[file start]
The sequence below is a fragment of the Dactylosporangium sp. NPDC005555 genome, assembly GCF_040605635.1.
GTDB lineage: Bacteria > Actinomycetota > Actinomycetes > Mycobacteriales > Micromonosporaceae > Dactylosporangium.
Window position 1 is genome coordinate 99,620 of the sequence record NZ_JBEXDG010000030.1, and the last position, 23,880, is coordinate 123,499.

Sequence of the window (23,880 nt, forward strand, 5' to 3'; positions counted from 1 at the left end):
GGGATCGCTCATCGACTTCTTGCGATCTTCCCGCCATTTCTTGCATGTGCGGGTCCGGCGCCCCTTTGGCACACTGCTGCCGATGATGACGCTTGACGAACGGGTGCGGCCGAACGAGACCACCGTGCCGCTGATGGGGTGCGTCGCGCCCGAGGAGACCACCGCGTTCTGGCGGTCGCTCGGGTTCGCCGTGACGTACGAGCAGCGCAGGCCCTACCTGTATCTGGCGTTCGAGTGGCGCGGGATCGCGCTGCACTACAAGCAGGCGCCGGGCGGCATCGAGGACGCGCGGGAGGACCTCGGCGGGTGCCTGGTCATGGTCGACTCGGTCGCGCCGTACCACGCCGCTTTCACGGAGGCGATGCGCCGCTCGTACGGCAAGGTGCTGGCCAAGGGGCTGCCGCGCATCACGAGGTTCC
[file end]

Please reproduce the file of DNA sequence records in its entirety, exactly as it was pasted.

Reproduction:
The sequence below is a fragment of the Dactylosporangium sp. NPDC005555 genome, assembly GCF_040605635.1.
GTDB lineage: Bacteria > Actinomycetota > Actinomycetes > Mycobacteriales > Micromonosporaceae > Dactylosporangium.
Window position 1 is genome coordinate 99,620 of the sequence record NZ_JBEXDG010000030.1, and the last position, 23,880, is coordinate 123,499.

Sequence of the window (23,880 nt, forward strand, 5' to 3'; positions counted from 1 at the left end):
GGGATCGCTCATCGACTTCTTGCGATCTTCCCGCCATTTCTTGCATGTGCGGGTCCGGCGCCCCTTTGGCACACTGCTGCCGATGATGACGCTTGACGAACGGGTGCGGCCGAACGAGACCACCGTGCCGCTGATGGGGTGCGTCGCGCCCGAGGAGACCACCGCGTTCTGGCGGTCGCTCGGGTTCGCCGTGACGTACGAGCAGCGCAGGCCCTACCTGTATCTGGCGTTCGAGTGGCGCGGGATCGCGCTGCACTACAAGCAGGCGCCGGGCGGCATCGAGGACGCGCGGGAGGACCTCGGCGGGTGCCTGGTCATGGTCGACTCGGTCGCGCCGTACCACGCCGCTTTCACGGAGGCGATGCGCCGCTCGTACGGCAAGGTGCTGGCCAAGGGGCTGCCGCGCATCACGAGGTTCC